Access to Health Services
Health services and entitlements are also affected. Many at the webinar mentioned the lack of sanitary napkins, resulting in them having to purchase these (if available) from the market, or reverting to practices such as use of cloth. Others mentioned the unavailability, more generally, of other health-promoting supplies and services—iron and folic acid distribution, pregnancy-related care, contraceptive supplies, and abortion services.
A recent telephone interview survey undertaken by the Population Council corroborated this perception, with considerable proportions of young women reached reporting a need for antenatal care, immunisation, and contraception. Frontline workers are no doubt overwhelmed by COVID-19 related duties, but efforts are needed to minimise stockouts and consider out-of-the-box ways of delivering sanitary napkins, contraceptives, and other essential supplies. Social marketing, providing these supplies at local kirana shops, and distributing health kits with essential supplies may be options to consider.
However, pregnancy- and newborn-related services for all, especially for first-time pregnant women and first-time mothers cannot be compromised. Face-to-face contact is essential in delivering these services, and frontline workers must develop a system through which those falling into these categories are identified, and services are delivered to them in a timely way.
Mental health is also affected, as cautioned in a recent review in the Lancet and corroborated in a survey conducted by Young Minds. In India, the Population Council telephone survey found significantly more young women reporting symptoms reflecting depression and anxiety in the lockdown period than before. While the national health programme for adolescents makes a counsellor available at every district and sub-district Adolescent Friendly Health Clinic, these counsellors need to use more pro-active measures to reach and counsel adolescents in the areas they serve.
Don’t forget the Parents!
The need to engage parents in ensuring the well-being of their children and adolescents cannot be emphasised enough. “Don’t forget the parents!” was a strongly expressed insight articulated at the webinar. Moreover, the limited communication and interaction between parents and children in India has been substantiated through research as well. Indeed, there is an enormous need to engage parents in empowering their daughters and sons to transition safely through the pandemic and lockdown and minimise adverse consequences.
Unfortunately, parenting in much of India has not traditionally encouraged openness about fears and aspirations, nor does it acknowledge adolescents’ voice in making life choices, and yet this crisis calls for efforts to enable parents to support their children and encourage them to articulate their anxieties and fears. The #boislockerroom incident also highlights the need for far more parental engagement in socialising their sons and daughters, including in times of crisis. While this requires far more attention to programming that addresses awareness about parenting in the long run, in the immediate future, COVID-19-related messaging needs to be expanded to include counselling messages on talking to children and providing helpline numbers through which to seek help.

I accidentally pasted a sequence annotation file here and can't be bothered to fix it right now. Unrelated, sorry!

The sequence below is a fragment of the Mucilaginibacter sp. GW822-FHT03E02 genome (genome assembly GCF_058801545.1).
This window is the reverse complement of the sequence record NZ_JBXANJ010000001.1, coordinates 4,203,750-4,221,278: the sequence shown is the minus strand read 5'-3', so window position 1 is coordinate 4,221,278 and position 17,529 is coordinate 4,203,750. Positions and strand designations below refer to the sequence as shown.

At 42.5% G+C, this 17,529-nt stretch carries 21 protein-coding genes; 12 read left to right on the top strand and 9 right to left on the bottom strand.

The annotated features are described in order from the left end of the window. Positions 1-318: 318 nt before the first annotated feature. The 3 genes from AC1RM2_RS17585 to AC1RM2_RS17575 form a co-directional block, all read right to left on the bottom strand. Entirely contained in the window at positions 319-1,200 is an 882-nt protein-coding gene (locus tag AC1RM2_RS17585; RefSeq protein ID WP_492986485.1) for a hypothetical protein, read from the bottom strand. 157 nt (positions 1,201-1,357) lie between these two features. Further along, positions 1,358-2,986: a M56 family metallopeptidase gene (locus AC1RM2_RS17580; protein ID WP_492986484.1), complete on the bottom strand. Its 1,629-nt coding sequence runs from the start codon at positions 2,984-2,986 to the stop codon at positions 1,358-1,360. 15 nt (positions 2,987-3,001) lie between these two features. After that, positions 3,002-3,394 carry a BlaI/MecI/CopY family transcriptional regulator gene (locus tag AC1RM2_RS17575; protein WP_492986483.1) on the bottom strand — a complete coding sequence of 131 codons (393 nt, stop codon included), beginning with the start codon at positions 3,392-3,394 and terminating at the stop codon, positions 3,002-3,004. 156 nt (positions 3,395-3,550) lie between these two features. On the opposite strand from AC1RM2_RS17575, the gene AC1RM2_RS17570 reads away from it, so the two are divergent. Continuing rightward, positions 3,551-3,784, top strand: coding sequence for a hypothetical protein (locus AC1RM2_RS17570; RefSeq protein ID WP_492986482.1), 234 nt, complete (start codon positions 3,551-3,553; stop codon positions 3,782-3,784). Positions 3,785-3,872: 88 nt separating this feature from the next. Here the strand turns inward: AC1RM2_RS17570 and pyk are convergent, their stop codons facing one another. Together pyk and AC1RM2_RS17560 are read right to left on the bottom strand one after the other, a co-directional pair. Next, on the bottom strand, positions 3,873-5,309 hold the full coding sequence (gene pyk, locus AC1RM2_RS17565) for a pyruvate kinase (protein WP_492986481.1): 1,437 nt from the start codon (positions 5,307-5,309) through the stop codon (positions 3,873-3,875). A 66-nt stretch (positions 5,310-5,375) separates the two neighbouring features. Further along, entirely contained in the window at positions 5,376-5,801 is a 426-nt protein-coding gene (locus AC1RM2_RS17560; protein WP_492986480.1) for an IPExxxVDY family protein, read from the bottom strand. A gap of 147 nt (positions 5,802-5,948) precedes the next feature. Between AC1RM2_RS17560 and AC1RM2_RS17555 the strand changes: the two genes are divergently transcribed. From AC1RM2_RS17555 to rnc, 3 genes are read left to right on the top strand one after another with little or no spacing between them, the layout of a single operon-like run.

While many unmet needs have been thus articulated, encouraging signs of the resilience of the young and innovative action that some have taken despite the lockdown are apparent. Girls accompany frontline workers in some areas, delivering messages of safety and allaying fears. They have taken the initiative to prepare face masks for their family and neighbours. Girls have created WhatsApp groups through which information promoting health and safety measures is shared, concerns can be raised, and violence can be reported.
The hitherto sparse evidence documenting consequences of crises and disasters for young people has hampered our understanding of, and preparedness for, an adequate response to the COVID-19 crisis. Far more investment is required in research that tracks and assesses the multiplicity of consequences described here, so that an evidence-informed response may be generated.
Addressing the unmet needs of the young is a priority. We cannot let the huge advances we have made thus far in accelerating girls’ and boys’ education, delaying child marriage, addressing sexual and reproductive health needs, and building agency, be dissipated.
(Author is Director at Aksha Centre for Equity and Wellbeing. She is a demographer and social scientist. Views are personal. The piece was first published on India Development Review)